Read that again. The more essential you are to healthcare, the LESS you make. So a dermatologist can make tons of money treating acne and wrinkles from 10 - 2 PM from Tues to Fri. Meanwhile, an Interventional Cardiologist may make, say, 75% as much, sure. But working weekdays 7 AM to 6 PM and coming in for emergencies. To liberals, that "makes sense." So of course people will go to ROADs and I DON'T BLAME THEM. I blame the system for being ******ed.

This is like how liberals say "we'll punish the rich by increasing their taxes" and they think that the rich will just take it. No, they'll hide their money, they'll move out of state, they'll shelter things. Whatever it takes. And liberals then turn around and say "those f**king rich people, f**kers." No, LIBERALS are the f**kers, the rich people are just playing the game that the liberals set up. Same thing with medicine. Liberals set it up thinking that people will just blindly go into primary care "because we said so." Turns out nobody is that dumb, so liberals get mad at people for not being lemmings and going along with their Master Plan.
You need to recheck your math, my friend -- compare what a general dermatologist makes to what the interventional cardiologist makes.... and you will find that you really need to rewrite this post. Derm is competitive because of its controllable lifestyle -- not the $$. Yes, a good wage can be made doing dermatology, but it is not interventional cardiology.....
 

morning

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Yeah, and you missed the point, dude. Look, YES, it's the "conservative" side of people that drives them to ROADs. They're looking to make a lot of money for relatively little work. BUT you're analyzing that much too superficially. The question is then to step back and say "why is it that ROADs exist?" That is the real question. Look, in the rest of life, risk/work is linked to reward. People don't mind working hard if it pays off. But in medicine, thanks to liberals, work has nothing to do with reward. NOTHING AT ALL. In many cases, actually, people who work MORE get paid (relative to the amount they work) LESS because their work is deemed "essential" and therefore must be accessable to all.

Read that again. The more essential you are to healthcare, the LESS you make. So a dermatologist can make tons of money treating acne and wrinkles from 10 - 2 PM from Tues to Fri. Meanwhile, an Interventional Cardiologist may make, say, 75% as much, sure. But working weekdays 7 AM to 6 PM and coming in for emergencies. To liberals, that "makes sense." So of course people will go to ROADs and I DON'T BLAME THEM. I blame the system for being ******ed.

This is like how liberals say "we'll punish the rich by increasing their taxes" and they think that the rich will just take it. No, they'll hide their money, they'll move out of state, they'll shelter things. Whatever it takes. And liberals then turn around and say "those f**king rich people, f**kers." No, LIBERALS are the f**kers, the rich people are just playing the game that the liberals set up. Same thing with medicine. Liberals set it up thinking that people will just blindly go into primary care "because we said so." Turns out nobody is that dumb, so liberals get mad at people for not being lemmings and going along with their Master Plan.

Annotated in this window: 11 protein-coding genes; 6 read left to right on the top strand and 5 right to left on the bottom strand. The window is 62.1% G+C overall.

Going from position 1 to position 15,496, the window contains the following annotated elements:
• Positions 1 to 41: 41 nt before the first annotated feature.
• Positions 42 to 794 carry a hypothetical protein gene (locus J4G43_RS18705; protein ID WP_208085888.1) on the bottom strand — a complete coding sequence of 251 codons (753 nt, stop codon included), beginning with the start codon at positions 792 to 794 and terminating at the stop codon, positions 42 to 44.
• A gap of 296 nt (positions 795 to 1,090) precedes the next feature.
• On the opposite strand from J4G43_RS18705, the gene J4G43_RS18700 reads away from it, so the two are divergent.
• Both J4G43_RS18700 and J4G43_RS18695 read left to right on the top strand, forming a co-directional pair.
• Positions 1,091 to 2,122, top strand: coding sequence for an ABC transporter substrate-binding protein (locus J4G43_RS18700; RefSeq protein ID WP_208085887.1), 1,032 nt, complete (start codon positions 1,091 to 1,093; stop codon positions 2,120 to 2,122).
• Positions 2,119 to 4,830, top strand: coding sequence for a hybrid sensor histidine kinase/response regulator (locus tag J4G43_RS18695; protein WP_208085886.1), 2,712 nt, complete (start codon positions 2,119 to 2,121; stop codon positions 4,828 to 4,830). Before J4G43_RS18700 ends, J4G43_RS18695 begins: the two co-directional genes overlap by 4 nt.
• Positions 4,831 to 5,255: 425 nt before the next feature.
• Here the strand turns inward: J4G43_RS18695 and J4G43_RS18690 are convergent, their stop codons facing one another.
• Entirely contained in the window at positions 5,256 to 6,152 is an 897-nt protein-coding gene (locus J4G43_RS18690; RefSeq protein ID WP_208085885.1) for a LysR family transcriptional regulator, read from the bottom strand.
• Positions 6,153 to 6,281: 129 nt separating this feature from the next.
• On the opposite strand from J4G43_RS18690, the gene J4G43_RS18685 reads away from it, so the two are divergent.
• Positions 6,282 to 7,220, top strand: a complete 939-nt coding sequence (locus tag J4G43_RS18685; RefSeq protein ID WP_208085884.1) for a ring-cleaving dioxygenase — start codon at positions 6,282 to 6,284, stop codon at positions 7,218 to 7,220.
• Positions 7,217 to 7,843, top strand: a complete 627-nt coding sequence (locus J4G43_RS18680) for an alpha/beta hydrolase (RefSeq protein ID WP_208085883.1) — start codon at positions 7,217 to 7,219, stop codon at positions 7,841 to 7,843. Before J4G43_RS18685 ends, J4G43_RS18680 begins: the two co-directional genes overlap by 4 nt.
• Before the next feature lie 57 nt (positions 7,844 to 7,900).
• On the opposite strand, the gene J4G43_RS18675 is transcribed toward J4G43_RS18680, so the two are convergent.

Capitalism plays a huge part in how much doctors are being screwed over. Medicare reimbursements drop, but insurance companies see the opportunity and drop as well. No one is forcing these medical schools to charge $55,000 a year for tuition only. They do it for the profit. And every second you spend on the phone arguing with an insurance company is designed to maximize their profit at your expense. Malpractice lawsuits? That's capitalism via lawyers. Don't like NPs and PAs doing physician jobs for half the price? That's capitalism, too...if a hospital can save money by having PAs staff the ED instead of physicians, that has nothing to do with the libruls. Don't like the money the resident receives? Ask the hospitals why they don't give them more considering they get more money for them. Look at what residents make in Canada.

Doctors are being assaulted from all sides. Witness the SGR tomfoolery. Republicans proposed it, Republicans voted for it, Republicans own it, Republicans filibustered a fix. They had 8 years in power, at least 4 of those in TOTAL power (both chambers of Congress plus the executive branch) and they did not a single thing to improve your situation whatsoever.

Secondly, "risk/work is linked to reward" is almost totally untrue. You don't get paid some fantasy ideal of what you deserve to get paid. You get paid based on how much it will take to retain your employment. You honestly think that everyone else in America is getting paid what they deserve? Maybe business owners and those I-bankers, but that's about it.

I've said this before...physicians are stuck in a game where they are the only players. They are not allowed to embrace capitalism, but everyone else around them IS, and that screws them over. A doctor is expected to take what they can get and are not allowed to unionize, while in the meantime, everyone around them, above them, under them, and suing them are chasing every single $$ they can possibly get their hands on.
 

Slack3r

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You need to recheck your math, my friend -- compare what a general dermatologist makes to what the interventional cardiologist makes.... and you will find that you really need to rewrite this post. Derm is competitive because of its controllable lifestyle -- not the $$. Yes, a good wage can be made doing dermatology, but it is not interventional cardiology.....